A head injury can blight the chances of survival up to 13 years after the event, especially among younger adults, finds research published online in the Journal of Neurology Neurosurgery and Psychiatry.
Injury severity seems to make little difference over the longer term, the findings show.
The research team tracked over 2,000 people, 757 of whom had sustained a head injury that required admission to one of five hospitals in Glasgow between 1995 and 1996.
The rest of the group were split between those who had been admitted to hospital for other reasons, but for the same period as those with a head injury, and healthy people living in the community. The three groups were matched for age, gender, and levels of deprivation.
In all, 40% of people (305) who had sustained a head injury were dead within 13 years of the event. This was higher than the rate among those admitted with other injuries (28%) and those in the community, almost one in five of whom died (19%).
Although the heightened risk of death was highest in the first year after injury, it persisted for at least a further 12 years, when the head-injured were almost three times as likely to die of circulatory, respiratory, digestive, psychiatric and external causes as their community peers.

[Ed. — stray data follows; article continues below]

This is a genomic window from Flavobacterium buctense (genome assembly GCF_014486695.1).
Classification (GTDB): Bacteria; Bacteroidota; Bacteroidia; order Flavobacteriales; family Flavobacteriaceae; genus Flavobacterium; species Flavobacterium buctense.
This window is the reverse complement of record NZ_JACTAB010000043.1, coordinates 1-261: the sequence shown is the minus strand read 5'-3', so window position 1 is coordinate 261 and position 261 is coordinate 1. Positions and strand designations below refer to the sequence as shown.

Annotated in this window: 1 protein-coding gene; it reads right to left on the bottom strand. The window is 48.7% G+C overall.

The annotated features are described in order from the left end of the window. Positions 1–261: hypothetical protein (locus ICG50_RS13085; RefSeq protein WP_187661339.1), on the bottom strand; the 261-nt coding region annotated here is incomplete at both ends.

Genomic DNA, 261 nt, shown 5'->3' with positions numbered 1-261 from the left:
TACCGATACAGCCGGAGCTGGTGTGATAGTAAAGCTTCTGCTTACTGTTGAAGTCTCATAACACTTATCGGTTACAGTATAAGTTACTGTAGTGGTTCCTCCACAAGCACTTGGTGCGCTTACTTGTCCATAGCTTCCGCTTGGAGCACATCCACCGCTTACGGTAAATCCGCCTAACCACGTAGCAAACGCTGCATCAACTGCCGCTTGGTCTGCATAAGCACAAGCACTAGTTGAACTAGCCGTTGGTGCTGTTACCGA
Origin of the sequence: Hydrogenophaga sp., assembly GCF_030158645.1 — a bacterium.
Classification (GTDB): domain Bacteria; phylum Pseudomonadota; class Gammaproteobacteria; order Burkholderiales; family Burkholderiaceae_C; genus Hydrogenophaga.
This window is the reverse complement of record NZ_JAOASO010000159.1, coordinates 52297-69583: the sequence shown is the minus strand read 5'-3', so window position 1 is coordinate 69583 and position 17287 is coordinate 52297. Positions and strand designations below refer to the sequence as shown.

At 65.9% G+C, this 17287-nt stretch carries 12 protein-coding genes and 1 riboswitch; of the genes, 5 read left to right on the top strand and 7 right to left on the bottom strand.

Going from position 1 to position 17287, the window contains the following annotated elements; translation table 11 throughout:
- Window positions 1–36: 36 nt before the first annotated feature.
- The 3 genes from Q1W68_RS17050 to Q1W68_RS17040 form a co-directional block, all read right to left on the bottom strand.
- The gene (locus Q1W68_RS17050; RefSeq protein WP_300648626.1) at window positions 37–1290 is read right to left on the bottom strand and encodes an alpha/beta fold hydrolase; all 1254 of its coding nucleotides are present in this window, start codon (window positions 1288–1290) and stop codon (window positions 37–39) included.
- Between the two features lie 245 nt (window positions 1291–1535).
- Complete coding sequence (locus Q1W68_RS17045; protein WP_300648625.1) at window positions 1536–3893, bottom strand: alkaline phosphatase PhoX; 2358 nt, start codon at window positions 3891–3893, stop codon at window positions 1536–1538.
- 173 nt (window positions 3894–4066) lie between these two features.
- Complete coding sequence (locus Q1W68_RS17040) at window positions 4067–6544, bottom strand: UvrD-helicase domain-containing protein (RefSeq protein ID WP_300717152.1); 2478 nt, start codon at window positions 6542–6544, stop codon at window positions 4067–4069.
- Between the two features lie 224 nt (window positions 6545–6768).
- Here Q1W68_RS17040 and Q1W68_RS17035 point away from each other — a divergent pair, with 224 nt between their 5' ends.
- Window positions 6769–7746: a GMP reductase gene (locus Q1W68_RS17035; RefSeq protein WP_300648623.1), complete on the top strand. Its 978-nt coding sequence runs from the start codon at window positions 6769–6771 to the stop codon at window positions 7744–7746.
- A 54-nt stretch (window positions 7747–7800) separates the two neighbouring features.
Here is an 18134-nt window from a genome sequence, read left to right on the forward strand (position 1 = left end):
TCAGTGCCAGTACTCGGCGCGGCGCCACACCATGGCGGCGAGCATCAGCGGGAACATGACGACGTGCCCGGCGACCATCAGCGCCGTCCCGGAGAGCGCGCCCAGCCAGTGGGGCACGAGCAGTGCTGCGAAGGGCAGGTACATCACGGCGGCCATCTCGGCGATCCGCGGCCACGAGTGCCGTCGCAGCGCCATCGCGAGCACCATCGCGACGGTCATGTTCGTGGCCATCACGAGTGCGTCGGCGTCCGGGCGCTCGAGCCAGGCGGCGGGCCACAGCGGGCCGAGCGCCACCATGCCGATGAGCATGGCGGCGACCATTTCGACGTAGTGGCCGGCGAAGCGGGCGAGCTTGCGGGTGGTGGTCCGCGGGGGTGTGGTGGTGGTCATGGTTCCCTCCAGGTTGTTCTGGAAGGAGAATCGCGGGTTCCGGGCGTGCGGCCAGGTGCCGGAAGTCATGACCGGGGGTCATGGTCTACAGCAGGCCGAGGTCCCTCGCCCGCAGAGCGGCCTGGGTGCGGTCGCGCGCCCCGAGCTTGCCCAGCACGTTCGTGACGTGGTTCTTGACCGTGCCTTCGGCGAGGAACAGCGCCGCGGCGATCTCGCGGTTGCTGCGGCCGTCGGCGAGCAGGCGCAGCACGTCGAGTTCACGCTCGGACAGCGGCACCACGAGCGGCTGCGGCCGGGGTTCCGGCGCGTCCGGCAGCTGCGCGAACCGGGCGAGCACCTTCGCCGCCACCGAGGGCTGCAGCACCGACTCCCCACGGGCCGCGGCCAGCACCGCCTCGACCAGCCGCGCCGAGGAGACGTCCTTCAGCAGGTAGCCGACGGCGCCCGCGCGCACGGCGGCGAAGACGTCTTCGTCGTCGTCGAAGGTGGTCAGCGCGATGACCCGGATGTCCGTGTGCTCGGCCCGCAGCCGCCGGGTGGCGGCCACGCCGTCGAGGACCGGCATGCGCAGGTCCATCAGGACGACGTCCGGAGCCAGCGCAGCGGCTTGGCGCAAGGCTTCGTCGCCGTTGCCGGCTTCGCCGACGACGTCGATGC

Those who had sustained other injuries were also more likely to die of these causes, but the risk was not as high.
The annual rate of death from all causes among the head-injured was almost 31 per 1,000 people compared with just under 14 per 1,000 for those living in the community.
As might be expected, those with more serious injuries were more likely to die than those with mild injuries during the critical first year. But those with mild head injury were also twice as likely to die.
And more than a year later, the young and middle aged were far more likely to die than those who were older, when compared with those with no head injury.
Deaths among those aged 15 to 54 were more than six times higher than rates among those without a head injury, irrespective of potentially influential factors, such as gender and level of deprivation.
Lifestyle factors before the injury, such as excessive alcohol intake and living alone or a history of mental health problems do affect survival, say the authors. But these factors also feature among those admitted for other injuries.
There are no clear explanations for the higher death rates among the young and middle aged, say the authors.
"The reason for greater vulnerability in younger adults is unclear, but requires further consideration, especially given the particularly higher risk of head injury in younger adults," they say. Head injury accounts for most trauma deaths in this age group, the evidence shows.